Why Diet Alone Won’t Do the Trick
Dieting has been used for ages as a way for people to shed pounds and hit their desired body goals. But what does “diet” really mean? In a general sense, it is defined as a restriction to certain amount or type of food one intakes. It sounds pretty simple but the things correlated to it may be a little complex. As time evolves, the subject of diet gave birth to diverse approaches and materials coming from experts that were made known to public and used by many. But with all these revolutionary techniques, the disturbing question remains—-why am I not losing weight? Perhaps there are still underlying justifications that are yet to be uncovered.
Experts are under the impression that the success and failure of one’s diet has something to do with our biology and psychology towards food. In a biological sense, when a person tries to cut calorie intake a little too much, the source of energy and food becomes limited therefore, the body changes gear and switches into survival mode. The body perceives this change as a “stressor” and when it experiences such, high amounts of hormones (adrenaline and cortisol) are produced that basically cause the rate of burning calories to slow down. It is counterintuitive that as we try our best to lose weight, our body is counterattacking our efforts, but only because its job is to keep us alive. Looking at an evolutionary perspective, our body’s resistance to this food scarcity is intelligible.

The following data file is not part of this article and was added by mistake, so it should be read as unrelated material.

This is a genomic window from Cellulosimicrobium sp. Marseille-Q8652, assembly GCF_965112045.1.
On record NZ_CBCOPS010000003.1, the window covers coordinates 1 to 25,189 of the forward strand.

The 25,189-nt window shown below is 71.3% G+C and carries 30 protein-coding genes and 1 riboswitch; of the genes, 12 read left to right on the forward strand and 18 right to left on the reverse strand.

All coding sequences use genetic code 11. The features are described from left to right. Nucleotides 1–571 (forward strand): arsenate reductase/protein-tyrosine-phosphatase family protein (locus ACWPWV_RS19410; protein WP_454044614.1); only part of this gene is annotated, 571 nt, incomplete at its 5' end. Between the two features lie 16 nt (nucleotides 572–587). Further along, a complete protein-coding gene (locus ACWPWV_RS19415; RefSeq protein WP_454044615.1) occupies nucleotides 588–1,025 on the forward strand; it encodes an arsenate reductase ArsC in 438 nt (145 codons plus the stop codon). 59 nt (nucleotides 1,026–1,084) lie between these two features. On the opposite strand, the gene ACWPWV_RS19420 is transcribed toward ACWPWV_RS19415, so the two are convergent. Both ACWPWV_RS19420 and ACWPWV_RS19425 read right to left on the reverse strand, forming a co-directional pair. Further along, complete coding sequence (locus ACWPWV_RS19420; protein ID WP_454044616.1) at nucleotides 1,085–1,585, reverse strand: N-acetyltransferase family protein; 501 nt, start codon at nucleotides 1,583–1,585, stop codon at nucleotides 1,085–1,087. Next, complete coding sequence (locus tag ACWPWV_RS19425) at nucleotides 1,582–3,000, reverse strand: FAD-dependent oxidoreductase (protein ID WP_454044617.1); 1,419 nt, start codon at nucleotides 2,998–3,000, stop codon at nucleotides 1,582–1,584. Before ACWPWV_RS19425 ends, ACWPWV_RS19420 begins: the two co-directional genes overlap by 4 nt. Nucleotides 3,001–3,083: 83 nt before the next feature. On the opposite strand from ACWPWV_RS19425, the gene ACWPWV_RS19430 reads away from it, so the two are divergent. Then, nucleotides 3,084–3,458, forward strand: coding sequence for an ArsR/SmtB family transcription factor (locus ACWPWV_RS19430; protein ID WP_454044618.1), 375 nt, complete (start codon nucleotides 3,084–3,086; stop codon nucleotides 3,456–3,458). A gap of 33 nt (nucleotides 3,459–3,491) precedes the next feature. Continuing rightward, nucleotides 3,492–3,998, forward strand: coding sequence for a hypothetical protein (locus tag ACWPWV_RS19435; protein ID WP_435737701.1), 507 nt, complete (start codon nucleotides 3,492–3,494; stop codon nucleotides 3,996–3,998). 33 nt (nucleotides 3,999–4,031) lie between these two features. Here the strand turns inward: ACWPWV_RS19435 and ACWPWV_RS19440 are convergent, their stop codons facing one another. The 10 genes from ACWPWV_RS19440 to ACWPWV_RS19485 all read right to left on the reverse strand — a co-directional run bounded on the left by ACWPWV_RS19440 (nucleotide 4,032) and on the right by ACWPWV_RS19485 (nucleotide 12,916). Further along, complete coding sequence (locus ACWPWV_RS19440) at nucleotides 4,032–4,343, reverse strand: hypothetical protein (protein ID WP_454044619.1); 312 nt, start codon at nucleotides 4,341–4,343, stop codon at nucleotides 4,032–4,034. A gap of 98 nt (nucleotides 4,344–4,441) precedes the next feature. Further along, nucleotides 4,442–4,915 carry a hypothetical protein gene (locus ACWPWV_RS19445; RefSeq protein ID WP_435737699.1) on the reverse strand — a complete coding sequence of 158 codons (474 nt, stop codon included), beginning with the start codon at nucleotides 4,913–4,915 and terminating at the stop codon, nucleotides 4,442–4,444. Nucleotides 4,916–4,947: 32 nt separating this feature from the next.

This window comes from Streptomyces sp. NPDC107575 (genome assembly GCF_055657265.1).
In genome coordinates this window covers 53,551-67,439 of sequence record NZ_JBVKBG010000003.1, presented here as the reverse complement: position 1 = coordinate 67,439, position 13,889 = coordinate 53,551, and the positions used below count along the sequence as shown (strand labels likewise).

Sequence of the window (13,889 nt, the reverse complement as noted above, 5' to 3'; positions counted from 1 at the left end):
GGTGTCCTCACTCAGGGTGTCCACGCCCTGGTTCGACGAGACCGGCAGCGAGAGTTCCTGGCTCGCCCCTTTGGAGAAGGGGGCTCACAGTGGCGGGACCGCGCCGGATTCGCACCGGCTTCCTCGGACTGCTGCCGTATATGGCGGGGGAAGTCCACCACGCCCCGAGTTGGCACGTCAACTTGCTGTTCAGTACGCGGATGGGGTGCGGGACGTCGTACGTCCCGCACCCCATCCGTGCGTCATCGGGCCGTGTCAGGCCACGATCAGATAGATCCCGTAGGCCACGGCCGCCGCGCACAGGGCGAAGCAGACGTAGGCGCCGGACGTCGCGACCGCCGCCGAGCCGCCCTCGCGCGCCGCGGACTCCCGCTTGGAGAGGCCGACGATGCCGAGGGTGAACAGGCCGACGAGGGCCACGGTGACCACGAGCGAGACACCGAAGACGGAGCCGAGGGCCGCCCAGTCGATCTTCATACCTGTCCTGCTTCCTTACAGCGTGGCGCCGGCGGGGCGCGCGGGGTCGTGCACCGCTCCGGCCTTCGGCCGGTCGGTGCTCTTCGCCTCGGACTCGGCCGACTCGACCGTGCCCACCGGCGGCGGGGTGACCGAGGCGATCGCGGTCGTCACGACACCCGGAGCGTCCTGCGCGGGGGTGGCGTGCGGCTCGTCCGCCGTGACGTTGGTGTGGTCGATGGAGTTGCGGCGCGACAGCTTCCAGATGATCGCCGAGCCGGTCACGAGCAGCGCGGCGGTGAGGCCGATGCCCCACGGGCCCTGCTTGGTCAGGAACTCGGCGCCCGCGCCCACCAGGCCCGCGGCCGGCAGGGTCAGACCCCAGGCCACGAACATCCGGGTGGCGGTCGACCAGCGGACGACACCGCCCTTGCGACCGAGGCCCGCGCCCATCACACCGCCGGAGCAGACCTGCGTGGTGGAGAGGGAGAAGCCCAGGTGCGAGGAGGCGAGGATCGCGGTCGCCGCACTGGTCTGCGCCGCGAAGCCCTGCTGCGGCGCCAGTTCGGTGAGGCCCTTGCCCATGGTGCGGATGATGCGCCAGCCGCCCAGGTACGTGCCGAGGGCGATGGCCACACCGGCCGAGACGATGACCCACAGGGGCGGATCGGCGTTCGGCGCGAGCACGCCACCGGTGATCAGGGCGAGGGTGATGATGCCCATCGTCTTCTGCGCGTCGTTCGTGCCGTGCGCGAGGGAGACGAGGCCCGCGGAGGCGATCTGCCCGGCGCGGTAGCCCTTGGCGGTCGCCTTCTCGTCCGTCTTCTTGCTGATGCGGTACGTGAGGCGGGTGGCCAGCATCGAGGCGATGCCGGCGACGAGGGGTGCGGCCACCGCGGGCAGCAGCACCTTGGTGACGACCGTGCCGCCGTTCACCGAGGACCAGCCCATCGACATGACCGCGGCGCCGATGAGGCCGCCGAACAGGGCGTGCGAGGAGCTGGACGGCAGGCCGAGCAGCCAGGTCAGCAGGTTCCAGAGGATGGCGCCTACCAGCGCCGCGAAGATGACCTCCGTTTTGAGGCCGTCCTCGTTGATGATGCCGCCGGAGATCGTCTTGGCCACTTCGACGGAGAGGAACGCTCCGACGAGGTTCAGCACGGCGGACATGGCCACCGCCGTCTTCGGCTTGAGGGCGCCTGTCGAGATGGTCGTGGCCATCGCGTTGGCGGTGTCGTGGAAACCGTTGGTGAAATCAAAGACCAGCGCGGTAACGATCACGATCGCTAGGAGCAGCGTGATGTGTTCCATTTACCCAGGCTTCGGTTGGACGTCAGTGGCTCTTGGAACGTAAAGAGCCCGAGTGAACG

Sandra Aamodt, a neuroscientist and a former editor-in-chief of a brain-research journal, says that “mindfulness” is how to go about dieting and our biology. She explains that a mindful eating approach is about listening to your body’s signals and reactions. To simplify, eat when you feel hungry and stop when you are full. Allow yourself to eat but do not overdo it because much of weight gain is caused by eating when in fact, hunger has already ceased.
Along the lines of healthy dieting approach, comes intuitive eating. It is interesting to note that based on studies and testimonies, intuitive eaters are less likely to be overweight because they honor their hunger and respect their fullness. It is similar to Aamodt’s mindful eating only that it has psychological impact embedded to it. Intuitive eating is also extrinsic (social, mood or time factors), according to Marc David M.A and primary teacher of Institute of Psychology of Eating, a good example of this would be eating your favorite flavored-ice cream with a feeling of guilt. When eat in such mood, our brain sends a negative signal to the autonomic nervous system that causes inhibitory response from the digestive system. This can lower your efficiency in burning calories due to high levels of cortisol, again, the hormone created by stressors. So practically speaking, your feelings about what you eat is just as important as what you take in.
Moreover, Svetlana Sarantseva, a Certified Dietary Coach and founder of Dietary Coach Pte Ltd say that the key to shed kilos lies in Mother Nature. Veggies and fruits with lesser number of calories from fat have impact to digestive and metabolic processes. In short, indulge in nutrition and proper food mentality.
At the end of the day, it boils down to asking yourself if your current diet is doing you a favor with respect to your fitness goals. If the answer is no, then it might be time to respect your body needs, drop the stress and regain improved self-perception so you can take better charge of your health for the long haul.